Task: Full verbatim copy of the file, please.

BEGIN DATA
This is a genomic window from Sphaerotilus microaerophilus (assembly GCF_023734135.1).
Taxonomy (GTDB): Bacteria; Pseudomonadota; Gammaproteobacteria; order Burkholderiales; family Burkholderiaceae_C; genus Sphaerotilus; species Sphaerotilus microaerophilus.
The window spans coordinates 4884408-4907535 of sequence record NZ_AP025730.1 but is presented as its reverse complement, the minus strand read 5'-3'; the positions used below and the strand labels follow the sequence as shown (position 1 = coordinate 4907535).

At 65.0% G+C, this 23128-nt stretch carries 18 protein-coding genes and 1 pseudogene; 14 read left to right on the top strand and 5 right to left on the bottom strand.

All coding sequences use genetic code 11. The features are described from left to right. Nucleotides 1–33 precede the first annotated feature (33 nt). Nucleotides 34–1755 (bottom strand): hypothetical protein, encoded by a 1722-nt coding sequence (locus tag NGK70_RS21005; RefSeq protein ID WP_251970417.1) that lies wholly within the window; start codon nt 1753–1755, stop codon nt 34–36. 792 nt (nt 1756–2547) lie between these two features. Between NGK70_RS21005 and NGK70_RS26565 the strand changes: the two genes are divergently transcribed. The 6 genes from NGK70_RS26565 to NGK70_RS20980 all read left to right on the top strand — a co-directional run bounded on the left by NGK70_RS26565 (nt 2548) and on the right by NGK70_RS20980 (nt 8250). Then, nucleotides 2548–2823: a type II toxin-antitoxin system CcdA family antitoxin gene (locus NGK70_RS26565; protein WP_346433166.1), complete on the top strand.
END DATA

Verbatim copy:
This is a genomic window from Sphaerotilus microaerophilus (assembly GCF_023734135.1).
Taxonomy (GTDB): Bacteria; Pseudomonadota; Gammaproteobacteria; order Burkholderiales; family Burkholderiaceae_C; genus Sphaerotilus; species Sphaerotilus microaerophilus.
The window spans coordinates 4884408-4907535 of sequence record NZ_AP025730.1 but is presented as its reverse complement, the minus strand read 5'-3'; the positions used below and the strand labels follow the sequence as shown (position 1 = coordinate 4907535).

At 65.0% G+C, this 23128-nt stretch carries 18 protein-coding genes and 1 pseudogene; 14 read left to right on the top strand and 5 right to left on the bottom strand.

All coding sequences use genetic code 11. The features are described from left to right. Nucleotides 1–33 precede the first annotated feature (33 nt). Nucleotides 34–1755 (bottom strand): hypothetical protein, encoded by a 1722-nt coding sequence (locus tag NGK70_RS21005; RefSeq protein ID WP_251970417.1) that lies wholly within the window; start codon nt 1753–1755, stop codon nt 34–36. 792 nt (nt 1756–2547) lie between these two features. Between NGK70_RS21005 and NGK70_RS26565 the strand changes: the two genes are divergently transcribed. The 6 genes from NGK70_RS26565 to NGK70_RS20980 all read left to right on the top strand — a co-directional run bounded on the left by NGK70_RS26565 (nt 2548) and on the right by NGK70_RS20980 (nt 8250). Then, nucleotides 2548–2823: a type II toxin-antitoxin system CcdA family antitoxin gene (locus NGK70_RS26565; protein WP_346433166.1), complete on the top strand.